a story lives forever
Sign in
Form submission failed!

Stay signed in

Recover your password?
Form submission failed!

Web of Stories Ltd would like to keep you informed about our products and services.

Please tick here if you would like us to keep you informed about our products and services.

I have read and accepted the Terms & Conditions.

Please note: Your email and any private information provided at registration will not be passed on to other individuals or organisations without your specific approval.

Video URL

You must be registered to use this feature. Sign in or register.


Knowing how to spot a forgery


What it means to be an Old Masters drawing expert
Brian Sewell Writer
Comments (0) Please sign in or register to add comments

[Q] So what is it to be an old master drawing expert at Christie’s? That job you had?

Well, old master drawing master expert sounds rather highfalutin. You can’t be a drawings expert if you’re not also a paintings expert, because the drawing very often leads to a painting. Very few drawings stand in their own right. They are for something. So if you look at a painting… and this is why it’s so important to have this huge visual memory, because you’ll see a drawing and you need to be able to say, oh, that looks like the left-hand figure in the Adoration of the Magi by Guatieri [sic] or somebody. And then you need to go and look it up. And sometimes you know that a picture must exist somewhere because of the nature of the drawing or drawings, and you’re standing in the vaults below Christie’s, and you’re going through picture after picture after picture, and suddenly something comes out of the stack, and ah! You know. You’ve recognised it, because you already knew the drawing. Because the drawing… the drawing is of a quality that tells you that this must be for a work of art that you do not yet know.

And in my day, more than half a century ago, Christie’s and Sotheby’s were treasure troves of discovery. All sorts of things passing were through their hands. And so you needed somebody like me, who had the visual memory that was really enormous, over a very wide range... deep as well as ranging, who could just relate things to each other.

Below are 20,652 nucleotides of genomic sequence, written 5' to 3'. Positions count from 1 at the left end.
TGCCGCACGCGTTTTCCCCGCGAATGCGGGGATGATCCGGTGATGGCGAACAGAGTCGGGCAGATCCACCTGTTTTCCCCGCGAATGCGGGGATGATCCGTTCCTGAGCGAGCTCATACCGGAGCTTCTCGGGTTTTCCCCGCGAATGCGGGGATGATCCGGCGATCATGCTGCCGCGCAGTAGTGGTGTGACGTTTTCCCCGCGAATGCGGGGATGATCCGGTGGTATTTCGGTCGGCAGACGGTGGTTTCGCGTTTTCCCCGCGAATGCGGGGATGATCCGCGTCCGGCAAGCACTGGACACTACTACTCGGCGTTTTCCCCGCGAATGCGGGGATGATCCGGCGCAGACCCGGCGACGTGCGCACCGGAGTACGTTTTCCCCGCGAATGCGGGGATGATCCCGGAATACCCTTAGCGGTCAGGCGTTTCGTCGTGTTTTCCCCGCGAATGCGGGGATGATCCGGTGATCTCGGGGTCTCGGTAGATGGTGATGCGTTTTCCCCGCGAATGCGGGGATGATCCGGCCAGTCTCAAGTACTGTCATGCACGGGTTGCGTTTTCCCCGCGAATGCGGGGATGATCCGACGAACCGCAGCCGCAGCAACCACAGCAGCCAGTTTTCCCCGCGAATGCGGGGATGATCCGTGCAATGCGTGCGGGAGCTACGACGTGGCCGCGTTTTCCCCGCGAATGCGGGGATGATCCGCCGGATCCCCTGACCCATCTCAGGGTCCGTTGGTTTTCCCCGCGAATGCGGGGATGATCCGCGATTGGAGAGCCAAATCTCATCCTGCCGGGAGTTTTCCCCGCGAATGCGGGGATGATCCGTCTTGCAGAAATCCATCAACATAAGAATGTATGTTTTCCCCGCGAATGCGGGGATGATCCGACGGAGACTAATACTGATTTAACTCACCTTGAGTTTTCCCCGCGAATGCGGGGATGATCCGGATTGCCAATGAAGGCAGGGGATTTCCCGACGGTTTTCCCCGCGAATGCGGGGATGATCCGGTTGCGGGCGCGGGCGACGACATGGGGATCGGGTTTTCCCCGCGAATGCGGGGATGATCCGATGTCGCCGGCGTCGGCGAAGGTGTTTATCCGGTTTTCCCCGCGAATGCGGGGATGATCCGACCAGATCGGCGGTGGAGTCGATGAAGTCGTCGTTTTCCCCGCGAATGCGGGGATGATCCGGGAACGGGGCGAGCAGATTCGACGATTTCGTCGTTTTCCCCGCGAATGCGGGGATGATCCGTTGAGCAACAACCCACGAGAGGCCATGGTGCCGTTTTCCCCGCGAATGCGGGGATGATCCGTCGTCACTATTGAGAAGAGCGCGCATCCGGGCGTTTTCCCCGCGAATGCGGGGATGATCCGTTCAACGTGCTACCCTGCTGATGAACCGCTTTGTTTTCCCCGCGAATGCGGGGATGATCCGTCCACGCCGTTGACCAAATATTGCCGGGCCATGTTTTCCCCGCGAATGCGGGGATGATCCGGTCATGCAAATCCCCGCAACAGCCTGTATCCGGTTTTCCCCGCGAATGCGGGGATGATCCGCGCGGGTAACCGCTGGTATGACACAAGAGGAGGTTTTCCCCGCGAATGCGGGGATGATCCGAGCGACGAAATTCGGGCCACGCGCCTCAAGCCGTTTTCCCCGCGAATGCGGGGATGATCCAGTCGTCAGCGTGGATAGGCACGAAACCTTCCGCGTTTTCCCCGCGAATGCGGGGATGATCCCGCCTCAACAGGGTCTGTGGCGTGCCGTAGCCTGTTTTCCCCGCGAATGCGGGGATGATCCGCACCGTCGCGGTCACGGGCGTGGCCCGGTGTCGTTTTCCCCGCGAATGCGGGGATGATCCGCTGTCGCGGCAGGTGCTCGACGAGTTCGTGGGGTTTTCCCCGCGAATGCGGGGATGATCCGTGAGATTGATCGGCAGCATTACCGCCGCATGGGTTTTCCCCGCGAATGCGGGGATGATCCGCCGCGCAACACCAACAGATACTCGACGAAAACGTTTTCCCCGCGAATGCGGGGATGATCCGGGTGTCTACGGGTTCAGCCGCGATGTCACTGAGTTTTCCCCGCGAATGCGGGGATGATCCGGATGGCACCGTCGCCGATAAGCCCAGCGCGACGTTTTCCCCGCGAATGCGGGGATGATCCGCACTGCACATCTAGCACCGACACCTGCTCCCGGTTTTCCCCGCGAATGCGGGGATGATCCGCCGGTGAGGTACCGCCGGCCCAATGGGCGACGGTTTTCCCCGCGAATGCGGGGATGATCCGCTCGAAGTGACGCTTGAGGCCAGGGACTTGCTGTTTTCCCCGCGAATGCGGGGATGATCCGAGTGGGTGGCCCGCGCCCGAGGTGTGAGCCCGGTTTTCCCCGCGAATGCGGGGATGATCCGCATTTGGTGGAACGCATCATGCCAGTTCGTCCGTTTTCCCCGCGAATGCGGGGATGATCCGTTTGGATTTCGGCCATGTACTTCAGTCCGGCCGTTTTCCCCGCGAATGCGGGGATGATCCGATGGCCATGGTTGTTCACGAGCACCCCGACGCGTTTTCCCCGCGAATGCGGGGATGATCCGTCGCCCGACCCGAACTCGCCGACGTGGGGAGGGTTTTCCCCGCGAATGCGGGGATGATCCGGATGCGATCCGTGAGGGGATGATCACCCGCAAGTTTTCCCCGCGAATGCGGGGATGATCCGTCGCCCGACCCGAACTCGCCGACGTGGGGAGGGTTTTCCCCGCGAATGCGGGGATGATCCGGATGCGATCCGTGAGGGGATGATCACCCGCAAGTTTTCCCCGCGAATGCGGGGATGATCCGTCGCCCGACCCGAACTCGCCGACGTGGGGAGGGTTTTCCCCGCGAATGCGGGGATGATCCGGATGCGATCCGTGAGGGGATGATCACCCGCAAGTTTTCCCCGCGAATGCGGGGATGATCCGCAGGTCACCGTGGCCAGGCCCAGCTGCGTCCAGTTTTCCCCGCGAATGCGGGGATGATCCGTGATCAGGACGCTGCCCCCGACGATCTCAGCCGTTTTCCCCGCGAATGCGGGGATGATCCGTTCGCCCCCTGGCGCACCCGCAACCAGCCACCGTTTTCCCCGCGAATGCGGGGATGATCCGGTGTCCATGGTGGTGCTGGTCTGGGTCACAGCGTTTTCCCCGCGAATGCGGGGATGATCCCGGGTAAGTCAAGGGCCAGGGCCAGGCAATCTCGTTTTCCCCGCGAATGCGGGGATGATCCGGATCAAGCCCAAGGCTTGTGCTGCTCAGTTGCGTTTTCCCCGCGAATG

And that was the great joy of being there. You were, in fact, identifying things all the time. And sometimes you didn’t know, but you had an idea that this might be the case, in which case, off you go to The Courtauld and you use the photograph library there, to either confirm or deny what your connoisseurship is telling you.

That’s… it’s a very practical kind of art history. It’s an essential part. It isn’t the detail of art history… well, it is the detail, in fact, because what you’re doing is filling gaps. You find something which is… which fits perfectly between this picture of 1550 and this picture of 1554. So you can slot it in. So you are actually contributing to the fine detail of the history of art when you do this kind of identification. And sometimes what you do is you have the drawing and the picture is in Brunswick and so you then write to Brunswick and say, here is the drawing, so that their archives are kept up to date with… they may not be able to afford the drawing, they may not want to buy it, anyway, but at least they know they have a photograph of it and they know what it is and where it is. That kind of thing. So you’re drawing things together all the time, and that I… that was really rewarding, because although the business of the auction house was essentially to sell things and make money, you know, you made money for the owners and took 10%, that’s how it ran, the real business for me was doing this kind of drawing together and filling in the jigsaw, and that’s a huge intellectual… it’s also an emotional reward, a real sense of having done something worth doing, when you put things together like that, and everybody’s knowledge is that much more precise and complete.

Born in England, Brian Sewell (1931-2015) was considered to be one of Britain’s most prominent and outspoken art critics. He was educated at the Courtauld Institute of Art and subsequently became an art critic for the London Evening Standard; he received numerous awards for his work in journalism. Sewell also presented several television documentaries, including an arts travelogue called The Naked Pilgrim in 2003. He talked candidly about the prejudice he endured because of his sexuality.

Listeners: Christopher Sykes

Christopher Sykes is an independent documentary producer who has made a number of films about science and scientists for BBC TV, Channel Four, and PBS.

Tags: Christie's, Adoration of the Magi, The Courtauld Institute of Art, Brunswick, Braunschweig, Sotheby's

Duration: 5 minutes, 4 seconds

Date story recorded: April 2013

Date story went live: 04 July 2013